Why You Can’t See The New Supernova With Just Your Naked Eyes
A supernova called SN 2023ixf has appeared in the outskirts of a beautiful spiral galaxy in the night sky.
The exploding supergiant star—the result of its core collapsing under its own gravity—can be seen in the night sky, but it takes something more than clear skies and wide eyes to see it.
“You won’t be able to see this supernova with the naked eye,” wrote Andy Howell, an astronomer at Las Cumbres Observatory, on Twitter. “You need a supernova in our galaxy, or a satellite galaxy right next door for that.”
Observing the supernova
SN 2023ixf is in the Pinwheel Galaxy (M101), a particularly gorgeous galaxy very close to the handle of the Big Dipper. Even if there was no supernova it’s worth pointing a telescope it.
That’s because M101 is a grand spiral galaxy, with arms full of stars. From the solar system we get a face-on view of it from the top/bottom.
SN 2023ixf itself is merely a point of light, but it’s currently brightening and it outshines anything else in the galaxy. “This new supernova will increase in brightness over the coming days,” wrote Howell. “You should be able to see it with backyard telescopes, for a few months.”
A rare glimpse
Supernovas are relatively rare to see and almost always seen in other galaxies.
The best view modern astronomers have ever had of a supernova was in 1987 when a massive star exploded in the Large Magellanic Cloud (LMC), a dwarf galaxy that orbits our Milky Way galaxy. The LMC can be easily seen from the southern hemisphere, so SN 1987A presented astronomers with a rare opportunity to study the phases before, during and after the death of a star.
There’s been nothing that close since. In fact, a supernova hasn’t been seen within the Milky Way since 1604 when German astronomer Johannes Kepler observed observed one shining in daylight for three weeks.
Supernovae may be rare close to the solar system, but they have left their marks all over the night sky.
The most famous supernova seen from Earth occurred in 1054. Its remnants can still be seen as the Crab Nebula (M1) in the constellation of Taurus.
A cloud of gas and dust expanding into space with a spinning pulsar at its core, we know it was seen by humans because records of a “guest star” appearing have been found in texts in East Asia.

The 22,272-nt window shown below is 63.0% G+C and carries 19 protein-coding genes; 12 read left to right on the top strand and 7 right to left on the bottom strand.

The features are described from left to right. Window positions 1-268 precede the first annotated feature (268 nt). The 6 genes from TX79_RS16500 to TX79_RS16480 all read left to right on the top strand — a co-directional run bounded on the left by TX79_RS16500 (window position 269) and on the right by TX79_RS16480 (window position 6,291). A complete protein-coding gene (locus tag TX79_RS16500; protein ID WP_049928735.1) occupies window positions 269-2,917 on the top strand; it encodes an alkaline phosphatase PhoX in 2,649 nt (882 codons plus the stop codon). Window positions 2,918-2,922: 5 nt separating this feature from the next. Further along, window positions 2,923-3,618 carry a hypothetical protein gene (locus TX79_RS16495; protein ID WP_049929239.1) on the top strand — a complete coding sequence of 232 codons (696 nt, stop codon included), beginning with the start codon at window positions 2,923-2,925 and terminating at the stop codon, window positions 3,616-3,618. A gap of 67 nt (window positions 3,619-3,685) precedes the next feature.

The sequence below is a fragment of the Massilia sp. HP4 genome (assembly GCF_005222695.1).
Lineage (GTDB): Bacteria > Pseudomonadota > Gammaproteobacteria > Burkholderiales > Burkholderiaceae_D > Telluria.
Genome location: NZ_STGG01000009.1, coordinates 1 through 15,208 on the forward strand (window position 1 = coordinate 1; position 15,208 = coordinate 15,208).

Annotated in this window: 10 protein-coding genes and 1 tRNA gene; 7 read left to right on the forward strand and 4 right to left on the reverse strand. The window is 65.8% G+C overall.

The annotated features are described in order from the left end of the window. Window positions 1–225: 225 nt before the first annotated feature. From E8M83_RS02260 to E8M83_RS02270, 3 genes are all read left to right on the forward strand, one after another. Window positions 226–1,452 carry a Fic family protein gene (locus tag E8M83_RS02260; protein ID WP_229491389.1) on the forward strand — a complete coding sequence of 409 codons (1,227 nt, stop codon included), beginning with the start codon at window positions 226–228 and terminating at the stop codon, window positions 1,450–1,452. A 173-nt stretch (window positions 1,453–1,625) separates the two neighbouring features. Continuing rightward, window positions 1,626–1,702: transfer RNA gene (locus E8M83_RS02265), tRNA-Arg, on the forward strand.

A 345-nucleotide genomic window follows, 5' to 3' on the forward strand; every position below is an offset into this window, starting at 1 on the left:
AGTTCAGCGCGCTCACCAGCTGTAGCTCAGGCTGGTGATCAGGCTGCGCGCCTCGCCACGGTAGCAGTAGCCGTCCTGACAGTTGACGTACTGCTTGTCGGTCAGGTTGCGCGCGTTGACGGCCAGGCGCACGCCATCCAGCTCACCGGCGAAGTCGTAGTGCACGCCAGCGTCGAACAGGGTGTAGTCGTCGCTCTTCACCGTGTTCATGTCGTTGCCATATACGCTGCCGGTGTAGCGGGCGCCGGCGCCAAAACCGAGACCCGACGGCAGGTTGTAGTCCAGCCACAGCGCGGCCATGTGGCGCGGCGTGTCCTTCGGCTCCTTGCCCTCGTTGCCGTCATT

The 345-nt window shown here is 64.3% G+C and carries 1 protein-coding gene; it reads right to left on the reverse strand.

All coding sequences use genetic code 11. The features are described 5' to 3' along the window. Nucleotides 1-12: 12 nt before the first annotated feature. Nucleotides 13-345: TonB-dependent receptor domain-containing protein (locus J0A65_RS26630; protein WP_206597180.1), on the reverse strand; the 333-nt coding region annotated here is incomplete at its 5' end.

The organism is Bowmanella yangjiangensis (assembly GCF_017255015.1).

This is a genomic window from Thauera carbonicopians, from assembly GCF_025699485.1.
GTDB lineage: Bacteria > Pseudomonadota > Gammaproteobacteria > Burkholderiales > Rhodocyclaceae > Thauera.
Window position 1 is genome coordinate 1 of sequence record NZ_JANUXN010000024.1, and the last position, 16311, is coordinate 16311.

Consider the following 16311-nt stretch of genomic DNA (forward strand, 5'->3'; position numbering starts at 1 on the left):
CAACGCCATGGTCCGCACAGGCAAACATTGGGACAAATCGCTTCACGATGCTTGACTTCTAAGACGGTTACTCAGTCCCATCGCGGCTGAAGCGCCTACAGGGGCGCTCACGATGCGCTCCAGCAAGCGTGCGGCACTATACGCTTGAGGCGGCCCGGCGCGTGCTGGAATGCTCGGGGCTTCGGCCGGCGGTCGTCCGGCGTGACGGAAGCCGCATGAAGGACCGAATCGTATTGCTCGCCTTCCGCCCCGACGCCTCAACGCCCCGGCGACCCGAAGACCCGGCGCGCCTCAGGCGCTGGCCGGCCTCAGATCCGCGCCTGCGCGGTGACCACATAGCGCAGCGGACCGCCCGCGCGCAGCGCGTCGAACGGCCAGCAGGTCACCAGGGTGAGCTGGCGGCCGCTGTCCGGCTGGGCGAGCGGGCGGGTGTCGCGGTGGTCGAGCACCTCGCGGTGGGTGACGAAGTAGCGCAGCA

The 1054 supernova—which shone for 23 days and was 10 times brighter than Venus—may also be depicted in a pictograph in the southwest US. An image in Chaco Canyon, New Mexico created on a rocky overhang by Ancestral Puebloan culture depicts a star-shape next to a crescent moon beneath a life-size hand print. That tallies with the exact predicted date of the supernova—July 4, 1054—when, the following night, the moon was just three degrees from where the supernova would have been.
Early warning system
Whether a star in the Milky Way goes supernova anytime soon is anyone’s guess. A prime candidate is Betelgeuse, the closest red supergiant star to the solar system at around 550 light-years that is expected to go supernova within the next 100,000 years. It displayed some odd behavior in 2019-2020, but did not explode.
When a close star does explode we may get some warning. Modern neutrino detectors should be able to detect a star spewing neutrinos in the moments before it collapses in a supernova explosion. Supernovas are thought to be the most frequent source of cosmic neutrinos in the universe.
With the “kill zone” for a supernova about 40 light-years, Earth will be safe—and we’ll all get a great naked-eye view of a bright “guest star” in daylight. Until then, feast your eyes on SN 2023ixf through any small telescope.
Wishing you clear skies and wide eyes.